Changes to tidal flushing in the mangrove forests of Bicentennial Park
Professor Gee Chapman
Mangrove forests in urbanized estuaries like Port Jackson are very disturbed. Built structures, such as seawalls, narrow channels and bund walls can interrupt flow of water into these habitats. In addition to carrying nutrients, water carries small larvae of the animals that live on or in the sediments of the forest. These animals are very important components of biodiversity of mangrove forests. The flow of water thus "connects" populations of these animals among different patches of forest. Interrupting flow may degrade the quality of the habitat which may, in turn, decrease the diversity of animals that can live in it. In addition, it may decrease diversity directly by reducing the numbers of larvae that arrive from other places.
Bicentennial Park is a public park in Homebush Bay, containing large areas of mangroves and a very successful Education Centre. In 1996, as part of a series of projects done around the Olympic site, we examined the diversity of animals in patches of forest in Bicentennial Park. Other sites included Roseville Bridge and Boronia Park, which were considered less polluted or disturbed. We showed that, as long as patches of the forest in Bicentennial Park and other nearby sites were flushed with tidal water each day, the numbers and types of animals found were similar to those in less disturbed areas. Patches of forest that were cut off from tidal flushing by steep banks and bund walls had fewer and a different set of animals
This gave rise to a very exciting collaboration between the Centre and the Bicentennial Park Trust and managers. The managers of the park arranged to have new channels built to allow tidal waters to flood some areas that were previously cut off from tidal flushing. These are considered "Restored" because it is expected that the change in tidal flushing will improve the quality of these habitats and/or bring more larvae into the sites. Other unflushed areas have been left alone, thereby providing Control sites (i.e. left in a degraded condition). There are also Reference sites (i.e. areas that are already flushed by the tide each day). These represent conditions we would expect in the Restored sites if changes to tidal flushing have the desired effect. So, there are Restored, Control and Reference sites. Because it took quite a while between deciding to do the project and the channels being built, we also had the opportunity to collect quite a large amount of data about the diversity and abundances of animals in these different areas before the channels were built.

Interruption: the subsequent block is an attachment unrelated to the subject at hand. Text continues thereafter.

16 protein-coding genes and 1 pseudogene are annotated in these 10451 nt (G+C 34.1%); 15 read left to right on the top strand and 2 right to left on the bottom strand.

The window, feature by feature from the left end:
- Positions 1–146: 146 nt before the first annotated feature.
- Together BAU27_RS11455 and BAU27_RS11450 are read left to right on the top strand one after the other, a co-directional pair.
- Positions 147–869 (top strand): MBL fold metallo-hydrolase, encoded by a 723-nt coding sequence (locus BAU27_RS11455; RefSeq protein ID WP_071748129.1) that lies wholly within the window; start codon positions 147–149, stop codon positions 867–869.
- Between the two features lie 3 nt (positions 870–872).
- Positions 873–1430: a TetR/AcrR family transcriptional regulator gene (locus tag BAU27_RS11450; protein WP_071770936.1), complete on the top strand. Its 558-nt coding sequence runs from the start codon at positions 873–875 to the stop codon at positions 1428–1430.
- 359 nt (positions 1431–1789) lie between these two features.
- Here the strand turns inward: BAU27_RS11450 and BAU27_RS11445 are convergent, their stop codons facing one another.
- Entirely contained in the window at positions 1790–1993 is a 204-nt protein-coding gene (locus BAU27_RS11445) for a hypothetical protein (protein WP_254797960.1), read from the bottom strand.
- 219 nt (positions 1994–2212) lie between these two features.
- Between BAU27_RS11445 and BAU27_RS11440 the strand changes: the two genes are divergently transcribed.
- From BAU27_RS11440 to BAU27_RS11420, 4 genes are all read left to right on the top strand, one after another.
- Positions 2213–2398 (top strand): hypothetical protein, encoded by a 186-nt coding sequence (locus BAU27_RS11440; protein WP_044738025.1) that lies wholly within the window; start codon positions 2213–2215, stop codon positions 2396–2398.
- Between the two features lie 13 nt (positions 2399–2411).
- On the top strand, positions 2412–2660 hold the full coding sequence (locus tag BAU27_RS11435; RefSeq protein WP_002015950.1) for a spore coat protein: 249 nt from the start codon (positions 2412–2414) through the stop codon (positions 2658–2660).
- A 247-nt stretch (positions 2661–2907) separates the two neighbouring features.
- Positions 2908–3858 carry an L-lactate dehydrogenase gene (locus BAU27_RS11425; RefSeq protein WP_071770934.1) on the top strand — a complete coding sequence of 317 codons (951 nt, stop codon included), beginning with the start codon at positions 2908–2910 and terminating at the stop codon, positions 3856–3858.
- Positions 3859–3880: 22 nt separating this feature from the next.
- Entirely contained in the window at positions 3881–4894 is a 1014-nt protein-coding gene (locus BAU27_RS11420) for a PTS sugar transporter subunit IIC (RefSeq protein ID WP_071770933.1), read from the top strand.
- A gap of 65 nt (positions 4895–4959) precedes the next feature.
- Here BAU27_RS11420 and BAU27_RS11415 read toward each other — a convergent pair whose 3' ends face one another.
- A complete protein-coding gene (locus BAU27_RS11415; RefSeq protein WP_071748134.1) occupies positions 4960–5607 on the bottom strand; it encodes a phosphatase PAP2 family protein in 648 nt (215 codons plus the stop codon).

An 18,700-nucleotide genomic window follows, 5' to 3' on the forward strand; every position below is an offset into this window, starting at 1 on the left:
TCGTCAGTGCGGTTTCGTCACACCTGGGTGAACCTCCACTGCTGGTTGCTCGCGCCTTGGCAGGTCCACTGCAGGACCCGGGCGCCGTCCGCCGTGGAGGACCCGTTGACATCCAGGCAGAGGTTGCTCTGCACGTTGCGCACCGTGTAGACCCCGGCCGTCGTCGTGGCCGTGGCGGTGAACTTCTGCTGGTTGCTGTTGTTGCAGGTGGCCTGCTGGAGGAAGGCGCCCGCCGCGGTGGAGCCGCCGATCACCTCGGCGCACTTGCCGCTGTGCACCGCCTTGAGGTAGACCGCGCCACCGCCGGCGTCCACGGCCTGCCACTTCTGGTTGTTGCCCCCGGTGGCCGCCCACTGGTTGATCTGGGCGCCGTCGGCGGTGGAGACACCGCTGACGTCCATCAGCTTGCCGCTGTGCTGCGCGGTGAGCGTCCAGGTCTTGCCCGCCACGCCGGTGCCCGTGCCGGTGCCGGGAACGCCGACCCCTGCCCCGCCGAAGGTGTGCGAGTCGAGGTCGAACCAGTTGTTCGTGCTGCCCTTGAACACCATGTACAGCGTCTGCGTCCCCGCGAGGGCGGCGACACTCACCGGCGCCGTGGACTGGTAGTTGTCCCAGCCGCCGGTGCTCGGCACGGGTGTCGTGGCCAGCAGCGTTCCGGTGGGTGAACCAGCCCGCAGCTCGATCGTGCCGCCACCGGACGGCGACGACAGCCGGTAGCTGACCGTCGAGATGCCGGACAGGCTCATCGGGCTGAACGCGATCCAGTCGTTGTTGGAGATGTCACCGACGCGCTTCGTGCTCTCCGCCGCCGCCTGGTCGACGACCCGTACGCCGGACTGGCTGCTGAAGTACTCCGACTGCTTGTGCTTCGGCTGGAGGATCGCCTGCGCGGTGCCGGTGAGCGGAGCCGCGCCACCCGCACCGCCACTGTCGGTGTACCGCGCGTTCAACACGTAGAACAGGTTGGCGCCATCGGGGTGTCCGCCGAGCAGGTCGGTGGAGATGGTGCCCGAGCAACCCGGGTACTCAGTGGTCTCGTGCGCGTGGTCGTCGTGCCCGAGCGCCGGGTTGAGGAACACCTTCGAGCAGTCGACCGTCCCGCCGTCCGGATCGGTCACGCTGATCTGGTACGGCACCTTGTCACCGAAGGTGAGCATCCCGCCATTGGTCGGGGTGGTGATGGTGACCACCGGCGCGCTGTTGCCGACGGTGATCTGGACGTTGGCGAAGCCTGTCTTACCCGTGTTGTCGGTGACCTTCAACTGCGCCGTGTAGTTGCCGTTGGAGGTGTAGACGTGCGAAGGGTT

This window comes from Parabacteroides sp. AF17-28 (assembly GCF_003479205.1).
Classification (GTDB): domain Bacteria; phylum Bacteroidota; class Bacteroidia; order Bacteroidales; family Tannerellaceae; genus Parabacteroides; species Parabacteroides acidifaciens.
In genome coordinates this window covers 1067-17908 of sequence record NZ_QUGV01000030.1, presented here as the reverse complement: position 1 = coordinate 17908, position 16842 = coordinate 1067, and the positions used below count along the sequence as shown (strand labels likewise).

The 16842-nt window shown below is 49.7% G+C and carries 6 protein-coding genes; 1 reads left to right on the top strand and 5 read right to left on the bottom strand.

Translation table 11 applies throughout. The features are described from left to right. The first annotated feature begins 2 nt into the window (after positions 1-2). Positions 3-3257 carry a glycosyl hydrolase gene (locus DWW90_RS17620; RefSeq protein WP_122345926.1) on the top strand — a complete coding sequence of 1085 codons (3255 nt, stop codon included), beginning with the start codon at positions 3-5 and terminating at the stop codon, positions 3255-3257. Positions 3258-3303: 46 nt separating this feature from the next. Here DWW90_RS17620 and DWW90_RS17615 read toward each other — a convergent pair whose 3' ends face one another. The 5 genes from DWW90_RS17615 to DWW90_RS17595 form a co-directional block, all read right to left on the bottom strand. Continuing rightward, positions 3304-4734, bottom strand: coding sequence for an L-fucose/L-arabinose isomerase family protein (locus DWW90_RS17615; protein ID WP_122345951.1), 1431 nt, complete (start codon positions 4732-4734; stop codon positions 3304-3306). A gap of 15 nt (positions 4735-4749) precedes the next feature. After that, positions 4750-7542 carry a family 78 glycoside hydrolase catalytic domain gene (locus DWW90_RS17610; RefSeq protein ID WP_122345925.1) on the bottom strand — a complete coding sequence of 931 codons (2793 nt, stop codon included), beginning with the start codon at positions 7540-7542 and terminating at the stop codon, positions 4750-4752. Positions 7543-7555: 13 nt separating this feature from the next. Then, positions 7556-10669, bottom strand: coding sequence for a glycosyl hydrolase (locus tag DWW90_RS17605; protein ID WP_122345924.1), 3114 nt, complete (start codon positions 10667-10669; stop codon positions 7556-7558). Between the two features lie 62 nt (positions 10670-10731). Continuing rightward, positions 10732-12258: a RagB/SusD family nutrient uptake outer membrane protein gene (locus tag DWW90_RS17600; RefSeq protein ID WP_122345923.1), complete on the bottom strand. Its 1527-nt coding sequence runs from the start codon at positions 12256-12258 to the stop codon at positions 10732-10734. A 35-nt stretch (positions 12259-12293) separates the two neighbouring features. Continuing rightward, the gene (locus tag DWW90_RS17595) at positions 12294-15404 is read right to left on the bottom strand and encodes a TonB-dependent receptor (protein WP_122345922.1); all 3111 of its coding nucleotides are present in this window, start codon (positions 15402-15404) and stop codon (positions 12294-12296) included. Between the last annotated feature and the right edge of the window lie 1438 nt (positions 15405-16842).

This design allows an unambiguous test of the effectiveness of changing tidal flushing on biodiversity of disturbed mangrove forests in Port Jackson. It incorporates data collected a number of times before and after the changes were made and the three sets of sites necessary to separate effects of restoration from natural changes. In addition to being scientifically important, this project is another successful collaboration between the Centre, which is responsible for the scientific aspects of the project and a managerial body responsible for important intertidal habitats around Sydney.
It is too soon to determine whether changing tidal flushing has had the predicted effect, but early signs are encouraging. The numbers and types of invertebrates in the sites being restored started to change within a few weeks and changes in the early stages were in the predicted directions.